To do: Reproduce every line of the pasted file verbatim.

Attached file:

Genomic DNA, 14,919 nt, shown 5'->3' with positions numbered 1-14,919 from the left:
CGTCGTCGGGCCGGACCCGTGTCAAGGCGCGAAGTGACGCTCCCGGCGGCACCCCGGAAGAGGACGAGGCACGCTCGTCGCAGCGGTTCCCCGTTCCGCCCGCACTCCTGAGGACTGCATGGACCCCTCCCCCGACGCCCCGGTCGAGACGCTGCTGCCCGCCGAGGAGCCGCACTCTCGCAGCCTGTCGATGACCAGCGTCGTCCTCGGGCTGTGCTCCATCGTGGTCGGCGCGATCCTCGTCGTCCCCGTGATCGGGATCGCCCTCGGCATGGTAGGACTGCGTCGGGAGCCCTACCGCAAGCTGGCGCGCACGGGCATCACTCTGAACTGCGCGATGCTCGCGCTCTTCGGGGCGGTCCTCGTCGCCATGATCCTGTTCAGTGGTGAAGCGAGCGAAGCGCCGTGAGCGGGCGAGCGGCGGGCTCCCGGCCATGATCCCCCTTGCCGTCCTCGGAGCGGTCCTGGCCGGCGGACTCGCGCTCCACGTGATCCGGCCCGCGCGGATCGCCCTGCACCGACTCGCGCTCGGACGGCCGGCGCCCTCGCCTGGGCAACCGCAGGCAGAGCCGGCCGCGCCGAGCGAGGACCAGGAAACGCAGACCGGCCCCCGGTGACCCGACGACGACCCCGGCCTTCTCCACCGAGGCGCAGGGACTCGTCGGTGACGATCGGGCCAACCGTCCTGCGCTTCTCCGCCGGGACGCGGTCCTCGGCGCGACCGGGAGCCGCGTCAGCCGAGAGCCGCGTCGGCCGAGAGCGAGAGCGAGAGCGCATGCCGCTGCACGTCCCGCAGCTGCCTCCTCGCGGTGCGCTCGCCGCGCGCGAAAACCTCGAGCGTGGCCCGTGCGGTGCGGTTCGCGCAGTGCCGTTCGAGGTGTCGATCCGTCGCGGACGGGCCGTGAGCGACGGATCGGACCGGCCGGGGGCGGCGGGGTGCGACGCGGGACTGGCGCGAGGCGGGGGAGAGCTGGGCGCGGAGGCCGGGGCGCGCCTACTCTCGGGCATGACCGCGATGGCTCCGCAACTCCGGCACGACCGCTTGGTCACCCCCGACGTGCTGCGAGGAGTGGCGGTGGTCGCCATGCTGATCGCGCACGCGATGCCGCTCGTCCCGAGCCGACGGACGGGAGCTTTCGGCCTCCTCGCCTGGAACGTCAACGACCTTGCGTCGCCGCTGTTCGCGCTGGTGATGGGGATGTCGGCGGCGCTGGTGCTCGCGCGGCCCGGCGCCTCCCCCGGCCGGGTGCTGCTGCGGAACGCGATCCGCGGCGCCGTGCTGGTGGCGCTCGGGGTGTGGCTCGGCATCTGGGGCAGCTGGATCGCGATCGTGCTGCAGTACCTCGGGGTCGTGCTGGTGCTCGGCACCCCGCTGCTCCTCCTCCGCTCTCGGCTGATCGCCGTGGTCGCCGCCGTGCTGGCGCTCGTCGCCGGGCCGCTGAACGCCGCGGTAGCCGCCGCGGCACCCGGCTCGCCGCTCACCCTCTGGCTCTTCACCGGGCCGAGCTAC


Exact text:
Genomic DNA, 14,919 nt, shown 5'->3' with positions numbered 1-14,919 from the left:
CGTCGTCGGGCCGGACCCGTGTCAAGGCGCGAAGTGACGCTCCCGGCGGCACCCCGGAAGAGGACGAGGCACGCTCGTCGCAGCGGTTCCCCGTTCCGCCCGCACTCCTGAGGACTGCATGGACCCCTCCCCCGACGCCCCGGTCGAGACGCTGCTGCCCGCCGAGGAGCCGCACTCTCGCAGCCTGTCGATGACCAGCGTCGTCCTCGGGCTGTGCTCCATCGTGGTCGGCGCGATCCTCGTCGTCCCCGTGATCGGGATCGCCCTCGGCATGGTAGGACTGCGTCGGGAGCCCTACCGCAAGCTGGCGCGCACGGGCATCACTCTGAACTGCGCGATGCTCGCGCTCTTCGGGGCGGTCCTCGTCGCCATGATCCTGTTCAGTGGTGAAGCGAGCGAAGCGCCGTGAGCGGGCGAGCGGCGGGCTCCCGGCCATGATCCCCCTTGCCGTCCTCGGAGCGGTCCTGGCCGGCGGACTCGCGCTCCACGTGATCCGGCCCGCGCGGATCGCCCTGCACCGACTCGCGCTCGGACGGCCGGCGCCCTCGCCTGGGCAACCGCAGGCAGAGCCGGCCGCGCCGAGCGAGGACCAGGAAACGCAGACCGGCCCCCGGTGACCCGACGACGACCCCGGCCTTCTCCACCGAGGCGCAGGGACTCGTCGGTGACGATCGGGCCAACCGTCCTGCGCTTCTCCGCCGGGACGCGGTCCTCGGCGCGACCGGGAGCCGCGTCAGCCGAGAGCCGCGTCGGCCGAGAGCGAGAGCGAGAGCGCATGCCGCTGCACGTCCCGCAGCTGCCTCCTCGCGGTGCGCTCGCCGCGCGCGAAAACCTCGAGCGTGGCCCGTGCGGTGCGGTTCGCGCAGTGCCGTTCGAGGTGTCGATCCGTCGCGGACGGGCCGTGAGCGACGGATCGGACCGGCCGGGGGCGGCGGGGTGCGACGCGGGACTGGCGCGAGGCGGGGGAGAGCTGGGCGCGGAGGCCGGGGCGCGCCTACTCTCGGGCATGACCGCGATGGCTCCGCAACTCCGGCACGACCGCTTGGTCACCCCCGACGTGCTGCGAGGAGTGGCGGTGGTCGCCATGCTGATCGCGCACGCGATGCCGCTCGTCCCGAGCCGACGGACGGGAGCTTTCGGCCTCCTCGCCTGGAACGTCAACGACCTTGCGTCGCCGCTGTTCGCGCTGGTGATGGGGATGTCGGCGGCGCTGGTGCTCGCGCGGCCCGGCGCCTCCCCCGGCCGGGTGCTGCTGCGGAACGCGATCCGCGGCGCCGTGCTGGTGGCGCTCGGGGTGTGGCTCGGCATCTGGGGCAGCTGGATCGCGATCGTGCTGCAGTACCTCGGGGTCGTGCTGGTGCTCGGCACCCCGCTGCTCCTCCTCCGCTCTCGGCTGATCGCCGTGGTCGCCGCCGTGCTGGCGCTCGTCGCCGGGCCGCTGAACGCCGCGGTAGCCGCCGCGGCACCCGGCTCGCCGCTCACCCTCTGGCTCTTCACCGGGCCGAGCTAC